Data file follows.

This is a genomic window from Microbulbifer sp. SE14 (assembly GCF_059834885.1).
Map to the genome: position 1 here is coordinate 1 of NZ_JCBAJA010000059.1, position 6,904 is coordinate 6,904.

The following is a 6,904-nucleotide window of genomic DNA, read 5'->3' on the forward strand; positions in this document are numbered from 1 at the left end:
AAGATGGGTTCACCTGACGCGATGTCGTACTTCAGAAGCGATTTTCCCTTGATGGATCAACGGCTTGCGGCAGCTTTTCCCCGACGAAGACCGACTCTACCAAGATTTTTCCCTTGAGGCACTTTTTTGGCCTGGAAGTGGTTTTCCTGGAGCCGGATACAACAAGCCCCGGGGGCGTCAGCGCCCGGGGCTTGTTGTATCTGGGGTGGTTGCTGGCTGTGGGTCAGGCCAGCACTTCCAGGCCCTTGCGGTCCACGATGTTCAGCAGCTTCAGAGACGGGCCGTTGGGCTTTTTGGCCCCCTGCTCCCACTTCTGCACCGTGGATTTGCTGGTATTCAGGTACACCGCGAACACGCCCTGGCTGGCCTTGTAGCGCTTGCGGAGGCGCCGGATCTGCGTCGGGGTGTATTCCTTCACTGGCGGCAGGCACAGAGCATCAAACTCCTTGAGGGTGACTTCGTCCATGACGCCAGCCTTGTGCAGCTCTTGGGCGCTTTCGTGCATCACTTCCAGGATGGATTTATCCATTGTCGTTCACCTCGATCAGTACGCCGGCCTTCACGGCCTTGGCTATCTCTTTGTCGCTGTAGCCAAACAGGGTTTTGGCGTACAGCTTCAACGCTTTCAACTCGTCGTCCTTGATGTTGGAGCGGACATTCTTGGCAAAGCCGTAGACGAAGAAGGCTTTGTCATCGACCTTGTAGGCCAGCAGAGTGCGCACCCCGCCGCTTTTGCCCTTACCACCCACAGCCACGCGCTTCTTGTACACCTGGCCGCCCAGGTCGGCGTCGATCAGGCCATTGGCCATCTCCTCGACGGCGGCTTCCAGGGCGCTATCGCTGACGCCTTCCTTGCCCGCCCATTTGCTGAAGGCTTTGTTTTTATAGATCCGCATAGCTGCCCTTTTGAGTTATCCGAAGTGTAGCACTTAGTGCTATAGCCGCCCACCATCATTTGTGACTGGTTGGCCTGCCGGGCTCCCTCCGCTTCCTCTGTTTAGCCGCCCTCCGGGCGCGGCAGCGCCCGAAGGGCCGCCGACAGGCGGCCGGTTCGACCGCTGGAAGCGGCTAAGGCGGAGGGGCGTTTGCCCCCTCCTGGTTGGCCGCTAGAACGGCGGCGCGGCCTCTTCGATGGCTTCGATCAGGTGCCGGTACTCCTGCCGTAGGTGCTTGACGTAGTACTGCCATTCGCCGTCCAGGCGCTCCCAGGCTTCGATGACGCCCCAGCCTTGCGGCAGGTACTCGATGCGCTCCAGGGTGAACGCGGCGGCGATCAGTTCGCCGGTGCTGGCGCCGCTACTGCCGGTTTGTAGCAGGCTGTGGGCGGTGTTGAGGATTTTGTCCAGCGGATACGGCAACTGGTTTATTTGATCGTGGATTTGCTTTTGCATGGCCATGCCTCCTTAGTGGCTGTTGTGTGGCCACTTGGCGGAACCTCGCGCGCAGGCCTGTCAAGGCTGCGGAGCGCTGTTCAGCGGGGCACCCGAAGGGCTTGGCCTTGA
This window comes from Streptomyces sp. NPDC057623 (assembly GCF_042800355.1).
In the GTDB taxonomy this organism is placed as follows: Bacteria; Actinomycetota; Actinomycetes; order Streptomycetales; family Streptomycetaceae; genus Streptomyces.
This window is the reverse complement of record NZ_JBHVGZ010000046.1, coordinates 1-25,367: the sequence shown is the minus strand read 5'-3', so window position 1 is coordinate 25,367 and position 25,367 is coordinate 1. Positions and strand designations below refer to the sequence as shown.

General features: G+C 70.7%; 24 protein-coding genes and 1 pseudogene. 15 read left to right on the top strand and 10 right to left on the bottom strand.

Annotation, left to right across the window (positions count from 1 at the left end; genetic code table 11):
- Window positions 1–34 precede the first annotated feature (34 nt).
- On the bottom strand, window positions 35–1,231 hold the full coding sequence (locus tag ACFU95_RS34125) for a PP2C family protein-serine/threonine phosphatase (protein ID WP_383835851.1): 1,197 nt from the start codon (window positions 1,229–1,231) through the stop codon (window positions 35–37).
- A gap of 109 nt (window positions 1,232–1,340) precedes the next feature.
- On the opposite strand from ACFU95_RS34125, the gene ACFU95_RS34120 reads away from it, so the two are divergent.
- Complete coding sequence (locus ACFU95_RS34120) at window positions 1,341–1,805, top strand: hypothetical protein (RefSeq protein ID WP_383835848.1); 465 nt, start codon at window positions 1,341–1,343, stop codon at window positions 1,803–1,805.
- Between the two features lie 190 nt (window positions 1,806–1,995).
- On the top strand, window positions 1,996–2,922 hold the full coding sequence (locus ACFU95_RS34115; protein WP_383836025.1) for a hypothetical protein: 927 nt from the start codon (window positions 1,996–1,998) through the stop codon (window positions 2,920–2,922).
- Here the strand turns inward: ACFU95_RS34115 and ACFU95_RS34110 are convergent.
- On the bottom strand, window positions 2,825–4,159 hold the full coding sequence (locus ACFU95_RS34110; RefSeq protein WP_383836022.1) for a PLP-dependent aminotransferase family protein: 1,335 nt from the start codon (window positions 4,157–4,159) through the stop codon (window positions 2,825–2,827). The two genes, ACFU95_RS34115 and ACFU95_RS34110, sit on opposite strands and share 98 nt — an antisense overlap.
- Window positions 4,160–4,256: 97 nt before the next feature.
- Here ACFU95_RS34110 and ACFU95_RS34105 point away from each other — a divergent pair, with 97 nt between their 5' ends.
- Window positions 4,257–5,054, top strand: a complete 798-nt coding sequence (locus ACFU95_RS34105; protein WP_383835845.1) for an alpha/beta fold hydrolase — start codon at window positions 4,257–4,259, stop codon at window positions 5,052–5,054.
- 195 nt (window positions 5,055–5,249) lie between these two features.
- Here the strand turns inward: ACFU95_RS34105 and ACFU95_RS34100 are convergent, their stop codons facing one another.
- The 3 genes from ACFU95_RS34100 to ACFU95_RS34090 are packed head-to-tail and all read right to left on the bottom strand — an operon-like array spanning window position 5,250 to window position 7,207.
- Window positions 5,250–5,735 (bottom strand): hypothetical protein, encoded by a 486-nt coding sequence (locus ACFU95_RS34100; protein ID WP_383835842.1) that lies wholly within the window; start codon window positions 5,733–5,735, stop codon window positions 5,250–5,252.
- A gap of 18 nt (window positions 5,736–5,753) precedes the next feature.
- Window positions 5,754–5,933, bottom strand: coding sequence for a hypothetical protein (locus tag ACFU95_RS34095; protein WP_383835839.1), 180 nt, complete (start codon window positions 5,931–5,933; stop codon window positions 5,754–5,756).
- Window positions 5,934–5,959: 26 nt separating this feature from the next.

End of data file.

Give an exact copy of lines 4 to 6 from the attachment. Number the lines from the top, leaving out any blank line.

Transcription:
AAGATGGGTTCACCTGACGCGATGTCGTACTTCAGAAGCGATTTTCCCTTGATGGATCAACGGCTTGCGGCAGCTTTTCCCCGACGAAGACCGACTCTACCAAGATTTTTCCCTTGAGGCACTTTTTTGGCCTGGAAGTGGTTTTCCTGGAGCCGGATACAACAAGCCCCGGGGGCGTCAGCGCCCGGGGCTTGTTGTATCTGGGGTGGTTGCTGGCTGTGGGTCAGGCCAGCACTTCCAGGCCCTTGCGGTCCACGATGTTCAGCAGCTTCAGAGACGGGCCGTTGGGCTTTTTGGCCCCCTGCTCCCACTTCTGCACCGTGGATTTGCTGGTATTCAGGTACACCGCGAACACGCCCTGGCTGGCCTTGTAGCGCTTGCGGAGGCGCCGGATCTGCGTCGGGGTGTATTCCTTCACTGGCGGCAGGCACAGAGCATCAAACTCCTTGAGGGTGACTTCGTCCATGACGCCAGCCTTGTGCAGCTCTTGGGCGCTTTCGTGCATCACTTCCAGGATGGATTTATCCATTGTCGTTCACCTCGATCAGTACGCCGGCCTTCACGGCCTTGGCTATCTCTTTGTCGCTGTAGCCAAACAGGGTTTTGGCGTACAGCTTCAACGCTTTCAACTCGTCGTCCTTGATGTTGGAGCGGACATTCTTGGCAAAGCCGTAGACGAAGAAGGCTTTGTCATCGACCTTGTAGGCCAGCAGAGTGCGCACCCCGCCGCTTTTGCCCTTACCACCCACAGCCACGCGCTTCTTGTACACCTGGCCGCCCAGGTCGGCGTCGATCAGGCCATTGGCCATCTCCTCGACGGCGGCTTCCAGGGCGCTATCGCTGACGCCTTCCTTGCCCGCCCATTTGCTGAAGGCTTTGTTTTTATAGATCCGCATAGCTGCCCTTTTGAGTTATCCGAAGTGTAGCACTTAGTGCTATAGCCGCCCACCATCATTTGTGACTGGTTGGCCTGCCGGGCTCCCTCCGCTTCCTCTGTTTAGCCGCCCTCCGGGCGCGGCAGCGCCCGAAGGGCCGCCGACAGGCGGCCGGTTCGACCGCTGGAAGCGGCTAAGGCGGAGGGGCGTTTGCCCCCTCCTGGTTGGCCGCTAGAACGGCGGCGCGGCCTCTTCGATGGCTTCGATCAGGTGCCGGTACTCCTGCCGTAGGTGCTTGACGTAGTACTGCCATTCGCCGTCCAGGCGCTCCCAGGCTTCGATGACGCCCCAGCCTTGCGGCAGGTACTCGATGCGCTCCAGGGTGAACGCGGCGGCGATCAGTTCGCCGGTGCTGGCGCCGCTACTGCCGGTTTGTAGCAGGCTGTGGGCGGTGTTGAGGATTTTGTCCAGCGGATACGGCAACTGGTTTATTTGATCGTGGATTTGCTTTTGCATGGCCATGCCTCCTTAGTGGCTGTTGTGTGGCCACTTGGCGGAACCTCGCGCGCAGGCCTGTCAAGGCTGCGGAGCGCTGTTCAGCGGGGCACCCGAAGGGCTTGGCCTTGA
This window comes from Streptomyces sp. NPDC057623 (assembly GCF_042800355.1).
In the GTDB taxonomy this organism is placed as follows: Bacteria; Actinomycetota; Actinomycetes; order Streptomycetales; family Streptomycetaceae; genus Streptomyces.